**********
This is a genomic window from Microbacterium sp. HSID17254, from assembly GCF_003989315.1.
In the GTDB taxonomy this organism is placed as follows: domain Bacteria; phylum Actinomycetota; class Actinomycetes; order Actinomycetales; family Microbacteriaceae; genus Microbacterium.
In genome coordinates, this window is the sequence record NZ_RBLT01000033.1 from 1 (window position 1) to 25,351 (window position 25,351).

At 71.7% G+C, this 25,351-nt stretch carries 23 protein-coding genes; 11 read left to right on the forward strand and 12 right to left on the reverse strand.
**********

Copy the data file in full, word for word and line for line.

This is a genomic window from Microbacterium sp. HSID17254, from assembly GCF_003989315.1.
In the GTDB taxonomy this organism is placed as follows: domain Bacteria; phylum Actinomycetota; class Actinomycetes; order Actinomycetales; family Microbacteriaceae; genus Microbacterium.
In genome coordinates, this window is the sequence record NZ_RBLT01000033.1 from 1 (window position 1) to 25,351 (window position 25,351).

At 71.7% G+C, this 25,351-nt stretch carries 23 protein-coding genes; 11 read left to right on the forward strand and 12 right to left on the reverse strand.